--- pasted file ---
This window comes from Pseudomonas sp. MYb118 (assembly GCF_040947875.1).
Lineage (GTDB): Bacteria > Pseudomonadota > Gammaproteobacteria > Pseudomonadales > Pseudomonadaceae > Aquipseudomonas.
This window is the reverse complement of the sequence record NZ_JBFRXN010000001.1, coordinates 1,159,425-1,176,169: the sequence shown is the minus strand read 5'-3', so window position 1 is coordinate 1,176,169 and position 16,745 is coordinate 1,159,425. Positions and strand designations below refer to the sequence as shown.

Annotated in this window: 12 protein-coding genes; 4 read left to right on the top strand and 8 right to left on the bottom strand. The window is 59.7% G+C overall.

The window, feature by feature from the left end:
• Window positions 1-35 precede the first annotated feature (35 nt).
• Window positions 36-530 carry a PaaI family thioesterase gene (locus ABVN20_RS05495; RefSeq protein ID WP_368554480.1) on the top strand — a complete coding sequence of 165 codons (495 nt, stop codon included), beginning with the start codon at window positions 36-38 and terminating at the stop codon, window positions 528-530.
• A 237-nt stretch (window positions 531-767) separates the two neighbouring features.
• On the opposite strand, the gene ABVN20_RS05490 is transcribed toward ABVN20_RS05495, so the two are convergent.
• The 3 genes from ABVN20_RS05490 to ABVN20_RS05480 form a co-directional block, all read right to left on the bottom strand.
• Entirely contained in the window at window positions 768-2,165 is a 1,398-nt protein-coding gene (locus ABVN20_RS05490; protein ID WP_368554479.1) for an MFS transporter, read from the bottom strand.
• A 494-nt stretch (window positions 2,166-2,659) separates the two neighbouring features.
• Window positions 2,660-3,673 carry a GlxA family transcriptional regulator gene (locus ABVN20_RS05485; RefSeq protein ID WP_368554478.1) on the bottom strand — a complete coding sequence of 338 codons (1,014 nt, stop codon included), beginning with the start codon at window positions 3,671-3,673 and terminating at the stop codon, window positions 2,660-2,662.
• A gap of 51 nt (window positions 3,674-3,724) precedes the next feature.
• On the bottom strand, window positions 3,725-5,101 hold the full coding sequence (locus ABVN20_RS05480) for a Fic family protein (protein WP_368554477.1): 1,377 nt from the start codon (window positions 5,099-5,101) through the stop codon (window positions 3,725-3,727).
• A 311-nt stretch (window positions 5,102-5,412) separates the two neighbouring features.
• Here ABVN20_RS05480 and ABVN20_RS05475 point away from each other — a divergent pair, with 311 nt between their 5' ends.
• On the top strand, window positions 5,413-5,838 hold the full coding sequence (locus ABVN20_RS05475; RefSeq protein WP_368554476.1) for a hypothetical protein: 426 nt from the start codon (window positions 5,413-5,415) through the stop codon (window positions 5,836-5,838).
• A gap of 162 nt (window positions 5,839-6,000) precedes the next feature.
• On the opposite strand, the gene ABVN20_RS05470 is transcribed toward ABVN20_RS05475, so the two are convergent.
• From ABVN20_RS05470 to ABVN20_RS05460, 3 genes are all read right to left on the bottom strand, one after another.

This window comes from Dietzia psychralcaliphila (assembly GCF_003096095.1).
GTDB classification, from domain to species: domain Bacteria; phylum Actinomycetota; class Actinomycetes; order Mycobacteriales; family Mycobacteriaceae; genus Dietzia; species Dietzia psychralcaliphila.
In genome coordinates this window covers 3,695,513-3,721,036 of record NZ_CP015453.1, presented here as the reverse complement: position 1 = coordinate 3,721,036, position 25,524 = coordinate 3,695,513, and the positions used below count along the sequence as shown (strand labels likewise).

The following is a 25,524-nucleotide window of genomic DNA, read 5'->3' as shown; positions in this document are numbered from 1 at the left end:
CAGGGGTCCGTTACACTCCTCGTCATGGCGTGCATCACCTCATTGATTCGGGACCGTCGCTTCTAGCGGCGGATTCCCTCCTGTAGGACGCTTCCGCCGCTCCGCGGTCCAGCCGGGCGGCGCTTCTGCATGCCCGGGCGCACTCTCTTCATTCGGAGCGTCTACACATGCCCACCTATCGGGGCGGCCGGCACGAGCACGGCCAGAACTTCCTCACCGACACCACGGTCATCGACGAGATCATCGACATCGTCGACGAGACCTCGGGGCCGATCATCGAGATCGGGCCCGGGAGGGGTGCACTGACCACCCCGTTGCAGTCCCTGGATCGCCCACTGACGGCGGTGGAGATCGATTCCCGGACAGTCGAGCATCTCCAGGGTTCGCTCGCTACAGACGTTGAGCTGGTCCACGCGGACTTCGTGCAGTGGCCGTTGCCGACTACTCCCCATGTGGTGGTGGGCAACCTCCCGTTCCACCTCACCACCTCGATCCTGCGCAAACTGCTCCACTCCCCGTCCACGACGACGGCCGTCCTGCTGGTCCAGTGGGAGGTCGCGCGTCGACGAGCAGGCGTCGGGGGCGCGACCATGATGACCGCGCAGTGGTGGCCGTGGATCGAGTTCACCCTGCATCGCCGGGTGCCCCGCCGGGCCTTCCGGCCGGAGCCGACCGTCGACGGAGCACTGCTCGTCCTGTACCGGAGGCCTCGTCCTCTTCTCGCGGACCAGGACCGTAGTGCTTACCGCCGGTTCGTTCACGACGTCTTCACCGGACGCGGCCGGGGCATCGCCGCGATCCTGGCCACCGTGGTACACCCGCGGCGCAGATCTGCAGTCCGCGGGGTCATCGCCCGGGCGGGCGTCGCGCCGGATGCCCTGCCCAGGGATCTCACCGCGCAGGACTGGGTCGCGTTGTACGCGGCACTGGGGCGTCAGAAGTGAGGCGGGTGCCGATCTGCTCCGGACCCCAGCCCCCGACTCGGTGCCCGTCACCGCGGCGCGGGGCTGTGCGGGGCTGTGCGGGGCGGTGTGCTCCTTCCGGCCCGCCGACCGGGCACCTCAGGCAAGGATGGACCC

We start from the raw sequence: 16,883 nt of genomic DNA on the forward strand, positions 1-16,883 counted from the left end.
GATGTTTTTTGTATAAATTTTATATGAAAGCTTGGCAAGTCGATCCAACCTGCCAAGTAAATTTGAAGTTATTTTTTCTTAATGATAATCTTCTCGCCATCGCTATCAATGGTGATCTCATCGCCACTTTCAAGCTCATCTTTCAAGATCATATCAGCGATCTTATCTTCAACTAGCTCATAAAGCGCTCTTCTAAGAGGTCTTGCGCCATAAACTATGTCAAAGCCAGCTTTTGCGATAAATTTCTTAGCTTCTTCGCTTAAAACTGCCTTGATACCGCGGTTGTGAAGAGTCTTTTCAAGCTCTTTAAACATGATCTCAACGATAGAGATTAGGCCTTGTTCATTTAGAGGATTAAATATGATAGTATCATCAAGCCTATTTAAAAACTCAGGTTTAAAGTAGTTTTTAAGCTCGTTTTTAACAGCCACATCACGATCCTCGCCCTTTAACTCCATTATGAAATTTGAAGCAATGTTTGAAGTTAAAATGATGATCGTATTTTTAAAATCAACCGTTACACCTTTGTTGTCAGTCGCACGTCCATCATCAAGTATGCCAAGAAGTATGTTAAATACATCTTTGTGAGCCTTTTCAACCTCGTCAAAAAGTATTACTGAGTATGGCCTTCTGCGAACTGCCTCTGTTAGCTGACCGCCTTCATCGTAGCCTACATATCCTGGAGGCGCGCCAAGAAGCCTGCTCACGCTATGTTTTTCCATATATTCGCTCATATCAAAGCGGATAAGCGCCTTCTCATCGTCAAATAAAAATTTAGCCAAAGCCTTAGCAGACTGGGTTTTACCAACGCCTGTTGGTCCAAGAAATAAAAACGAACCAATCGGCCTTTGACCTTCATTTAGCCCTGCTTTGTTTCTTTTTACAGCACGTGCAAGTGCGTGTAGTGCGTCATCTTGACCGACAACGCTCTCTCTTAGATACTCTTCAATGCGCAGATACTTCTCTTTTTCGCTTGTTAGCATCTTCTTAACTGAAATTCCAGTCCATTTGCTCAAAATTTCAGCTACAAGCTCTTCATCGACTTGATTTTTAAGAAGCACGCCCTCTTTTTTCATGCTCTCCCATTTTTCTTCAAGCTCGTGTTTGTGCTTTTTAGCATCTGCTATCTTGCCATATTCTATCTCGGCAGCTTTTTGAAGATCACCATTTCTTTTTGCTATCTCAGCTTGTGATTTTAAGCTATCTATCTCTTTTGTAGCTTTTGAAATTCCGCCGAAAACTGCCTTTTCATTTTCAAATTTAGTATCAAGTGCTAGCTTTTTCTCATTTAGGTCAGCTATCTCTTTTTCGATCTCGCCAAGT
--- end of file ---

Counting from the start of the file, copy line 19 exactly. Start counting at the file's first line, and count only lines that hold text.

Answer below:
• A gap of 162 nt (window positions 5,839-6,000) precedes the next feature.